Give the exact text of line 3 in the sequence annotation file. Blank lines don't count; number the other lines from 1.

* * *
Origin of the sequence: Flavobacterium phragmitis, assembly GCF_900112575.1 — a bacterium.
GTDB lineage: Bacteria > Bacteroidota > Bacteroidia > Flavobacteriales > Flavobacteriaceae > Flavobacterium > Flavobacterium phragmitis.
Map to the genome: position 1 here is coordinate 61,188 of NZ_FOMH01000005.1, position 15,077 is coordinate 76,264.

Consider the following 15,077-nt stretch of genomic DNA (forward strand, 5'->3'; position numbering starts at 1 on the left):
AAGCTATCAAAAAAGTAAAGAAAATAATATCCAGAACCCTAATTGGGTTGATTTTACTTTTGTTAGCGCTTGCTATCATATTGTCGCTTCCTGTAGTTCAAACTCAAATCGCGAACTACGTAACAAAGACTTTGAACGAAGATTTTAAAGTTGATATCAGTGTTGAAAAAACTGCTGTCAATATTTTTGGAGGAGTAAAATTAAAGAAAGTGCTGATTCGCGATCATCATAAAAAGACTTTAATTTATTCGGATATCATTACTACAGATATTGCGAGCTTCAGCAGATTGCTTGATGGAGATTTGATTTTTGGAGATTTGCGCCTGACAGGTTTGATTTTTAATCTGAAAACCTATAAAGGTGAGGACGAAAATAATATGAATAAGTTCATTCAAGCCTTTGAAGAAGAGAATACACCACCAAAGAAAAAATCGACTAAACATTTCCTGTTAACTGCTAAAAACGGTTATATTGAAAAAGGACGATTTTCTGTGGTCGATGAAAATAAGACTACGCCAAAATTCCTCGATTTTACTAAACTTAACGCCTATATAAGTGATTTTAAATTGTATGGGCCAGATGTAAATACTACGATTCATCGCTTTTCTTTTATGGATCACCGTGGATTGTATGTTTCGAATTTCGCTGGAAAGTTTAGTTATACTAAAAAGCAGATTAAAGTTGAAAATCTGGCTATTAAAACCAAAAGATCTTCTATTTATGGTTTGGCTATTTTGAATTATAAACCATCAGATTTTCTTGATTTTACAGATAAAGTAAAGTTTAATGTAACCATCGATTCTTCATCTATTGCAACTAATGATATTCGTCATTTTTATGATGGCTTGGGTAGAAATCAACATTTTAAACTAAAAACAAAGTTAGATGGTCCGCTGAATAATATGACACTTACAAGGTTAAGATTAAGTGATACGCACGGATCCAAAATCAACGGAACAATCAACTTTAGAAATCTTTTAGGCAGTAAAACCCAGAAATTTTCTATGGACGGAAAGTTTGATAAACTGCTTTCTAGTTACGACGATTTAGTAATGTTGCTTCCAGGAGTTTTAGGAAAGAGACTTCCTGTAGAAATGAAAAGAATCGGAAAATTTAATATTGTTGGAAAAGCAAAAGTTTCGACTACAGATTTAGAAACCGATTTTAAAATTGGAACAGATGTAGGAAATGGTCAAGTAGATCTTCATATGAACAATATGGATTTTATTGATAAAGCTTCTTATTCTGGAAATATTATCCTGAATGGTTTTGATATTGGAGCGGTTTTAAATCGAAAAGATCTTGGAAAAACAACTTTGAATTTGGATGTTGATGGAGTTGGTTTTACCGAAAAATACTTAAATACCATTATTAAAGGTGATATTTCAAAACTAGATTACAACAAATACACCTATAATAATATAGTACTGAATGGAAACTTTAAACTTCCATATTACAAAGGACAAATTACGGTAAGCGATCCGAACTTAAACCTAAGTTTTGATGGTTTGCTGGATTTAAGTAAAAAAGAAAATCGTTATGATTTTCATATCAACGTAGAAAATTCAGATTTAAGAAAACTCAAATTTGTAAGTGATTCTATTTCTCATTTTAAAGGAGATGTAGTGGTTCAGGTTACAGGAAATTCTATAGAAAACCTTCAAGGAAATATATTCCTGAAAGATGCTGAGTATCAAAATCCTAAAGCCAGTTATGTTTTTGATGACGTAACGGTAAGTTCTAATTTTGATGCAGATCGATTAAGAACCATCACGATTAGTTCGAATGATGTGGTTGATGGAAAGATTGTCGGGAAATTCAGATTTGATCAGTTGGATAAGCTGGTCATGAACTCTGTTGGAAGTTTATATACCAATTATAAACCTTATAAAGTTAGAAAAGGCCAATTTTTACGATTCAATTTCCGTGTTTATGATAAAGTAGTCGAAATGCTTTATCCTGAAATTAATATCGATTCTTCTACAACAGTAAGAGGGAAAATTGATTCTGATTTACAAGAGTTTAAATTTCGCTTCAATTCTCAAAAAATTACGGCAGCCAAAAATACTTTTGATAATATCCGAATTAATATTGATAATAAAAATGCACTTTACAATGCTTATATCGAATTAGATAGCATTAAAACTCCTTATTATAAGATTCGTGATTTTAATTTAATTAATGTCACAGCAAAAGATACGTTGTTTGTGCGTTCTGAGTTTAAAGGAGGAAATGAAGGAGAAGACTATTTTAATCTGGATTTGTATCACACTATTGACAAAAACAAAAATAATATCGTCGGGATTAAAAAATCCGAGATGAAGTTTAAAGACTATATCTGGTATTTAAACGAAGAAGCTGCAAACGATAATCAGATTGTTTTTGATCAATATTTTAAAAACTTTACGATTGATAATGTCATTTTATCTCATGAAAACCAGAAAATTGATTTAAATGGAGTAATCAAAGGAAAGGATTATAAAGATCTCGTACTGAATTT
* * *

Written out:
Map to the genome: position 1 here is coordinate 61,188 of NZ_FOMH01000005.1, position 15,077 is coordinate 76,264.